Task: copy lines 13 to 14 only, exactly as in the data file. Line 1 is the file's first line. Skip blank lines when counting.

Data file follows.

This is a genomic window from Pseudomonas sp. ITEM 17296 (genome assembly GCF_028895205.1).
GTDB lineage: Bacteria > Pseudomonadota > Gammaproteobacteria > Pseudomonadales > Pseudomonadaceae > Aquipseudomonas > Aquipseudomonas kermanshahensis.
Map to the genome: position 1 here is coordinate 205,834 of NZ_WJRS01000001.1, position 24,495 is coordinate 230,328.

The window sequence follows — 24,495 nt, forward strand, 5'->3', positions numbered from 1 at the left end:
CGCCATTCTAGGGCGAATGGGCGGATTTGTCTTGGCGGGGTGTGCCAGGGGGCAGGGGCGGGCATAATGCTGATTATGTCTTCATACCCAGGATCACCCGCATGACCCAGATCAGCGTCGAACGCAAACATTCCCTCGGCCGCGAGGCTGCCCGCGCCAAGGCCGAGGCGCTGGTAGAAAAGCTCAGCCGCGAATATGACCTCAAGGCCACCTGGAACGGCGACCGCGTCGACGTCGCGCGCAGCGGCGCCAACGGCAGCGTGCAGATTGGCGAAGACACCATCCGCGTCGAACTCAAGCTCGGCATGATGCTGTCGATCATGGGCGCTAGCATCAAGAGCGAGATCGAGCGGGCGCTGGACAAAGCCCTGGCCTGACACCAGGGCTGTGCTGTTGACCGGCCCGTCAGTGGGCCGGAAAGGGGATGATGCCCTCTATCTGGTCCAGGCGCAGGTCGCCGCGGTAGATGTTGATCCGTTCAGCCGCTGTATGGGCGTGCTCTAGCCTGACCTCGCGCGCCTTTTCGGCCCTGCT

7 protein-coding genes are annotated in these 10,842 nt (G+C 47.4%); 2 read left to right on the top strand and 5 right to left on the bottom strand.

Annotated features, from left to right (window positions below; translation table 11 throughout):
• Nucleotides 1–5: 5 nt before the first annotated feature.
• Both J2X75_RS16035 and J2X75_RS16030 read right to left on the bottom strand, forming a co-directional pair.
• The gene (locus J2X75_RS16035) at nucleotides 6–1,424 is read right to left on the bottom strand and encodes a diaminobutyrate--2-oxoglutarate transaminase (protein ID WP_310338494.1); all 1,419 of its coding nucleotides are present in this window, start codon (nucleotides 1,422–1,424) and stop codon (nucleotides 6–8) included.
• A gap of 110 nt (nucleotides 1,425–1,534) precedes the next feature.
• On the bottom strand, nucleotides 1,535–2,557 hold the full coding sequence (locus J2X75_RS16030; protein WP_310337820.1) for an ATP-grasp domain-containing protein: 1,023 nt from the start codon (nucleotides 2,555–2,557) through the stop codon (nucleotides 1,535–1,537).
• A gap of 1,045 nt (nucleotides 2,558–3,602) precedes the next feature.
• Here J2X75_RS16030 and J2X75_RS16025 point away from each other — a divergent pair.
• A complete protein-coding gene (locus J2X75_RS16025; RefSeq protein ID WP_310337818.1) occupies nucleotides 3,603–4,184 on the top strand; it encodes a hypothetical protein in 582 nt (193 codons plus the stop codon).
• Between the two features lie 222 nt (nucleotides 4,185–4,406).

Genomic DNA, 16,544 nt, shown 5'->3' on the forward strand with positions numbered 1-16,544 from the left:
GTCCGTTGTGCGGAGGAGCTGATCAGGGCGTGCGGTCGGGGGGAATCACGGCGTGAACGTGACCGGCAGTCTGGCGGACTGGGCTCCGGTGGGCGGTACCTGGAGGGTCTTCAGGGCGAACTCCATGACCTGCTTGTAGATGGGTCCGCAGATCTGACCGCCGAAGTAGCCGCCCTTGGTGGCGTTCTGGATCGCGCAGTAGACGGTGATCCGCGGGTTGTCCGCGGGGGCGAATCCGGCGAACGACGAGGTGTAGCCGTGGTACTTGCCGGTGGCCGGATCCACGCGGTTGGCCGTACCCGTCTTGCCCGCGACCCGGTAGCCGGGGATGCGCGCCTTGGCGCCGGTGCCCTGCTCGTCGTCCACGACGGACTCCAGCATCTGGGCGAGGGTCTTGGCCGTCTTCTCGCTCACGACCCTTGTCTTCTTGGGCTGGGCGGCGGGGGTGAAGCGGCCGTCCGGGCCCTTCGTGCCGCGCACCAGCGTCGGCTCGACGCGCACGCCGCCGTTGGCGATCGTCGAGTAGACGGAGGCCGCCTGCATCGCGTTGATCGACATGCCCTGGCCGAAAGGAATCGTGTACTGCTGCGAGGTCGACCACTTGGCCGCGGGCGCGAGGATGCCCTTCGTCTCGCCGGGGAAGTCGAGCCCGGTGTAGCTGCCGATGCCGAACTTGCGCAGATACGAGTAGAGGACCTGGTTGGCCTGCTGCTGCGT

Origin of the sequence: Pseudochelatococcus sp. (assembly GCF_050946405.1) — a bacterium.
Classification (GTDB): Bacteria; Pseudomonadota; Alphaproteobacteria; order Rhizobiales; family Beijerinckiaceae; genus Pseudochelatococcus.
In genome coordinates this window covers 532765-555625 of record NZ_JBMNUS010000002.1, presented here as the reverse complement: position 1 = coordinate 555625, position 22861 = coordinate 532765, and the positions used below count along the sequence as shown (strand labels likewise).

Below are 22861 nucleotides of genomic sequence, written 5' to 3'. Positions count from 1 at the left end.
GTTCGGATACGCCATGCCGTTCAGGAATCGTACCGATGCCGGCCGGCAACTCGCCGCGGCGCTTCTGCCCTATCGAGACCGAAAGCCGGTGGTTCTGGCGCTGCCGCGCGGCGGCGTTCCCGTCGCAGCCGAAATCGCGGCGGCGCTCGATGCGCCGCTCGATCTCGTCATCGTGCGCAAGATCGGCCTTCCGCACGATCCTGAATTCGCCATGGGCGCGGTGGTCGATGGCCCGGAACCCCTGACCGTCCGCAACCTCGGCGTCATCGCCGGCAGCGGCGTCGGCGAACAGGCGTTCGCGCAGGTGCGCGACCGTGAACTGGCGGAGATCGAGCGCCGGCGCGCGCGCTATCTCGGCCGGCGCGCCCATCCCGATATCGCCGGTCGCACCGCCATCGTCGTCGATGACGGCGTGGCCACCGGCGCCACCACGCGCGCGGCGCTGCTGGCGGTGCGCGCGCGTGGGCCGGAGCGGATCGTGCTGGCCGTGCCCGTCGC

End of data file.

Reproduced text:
• A gap of 1,045 nt (nucleotides 2,558–3,602) precedes the next feature.
• Here J2X75_RS16030 and J2X75_RS16025 point away from each other — a divergent pair.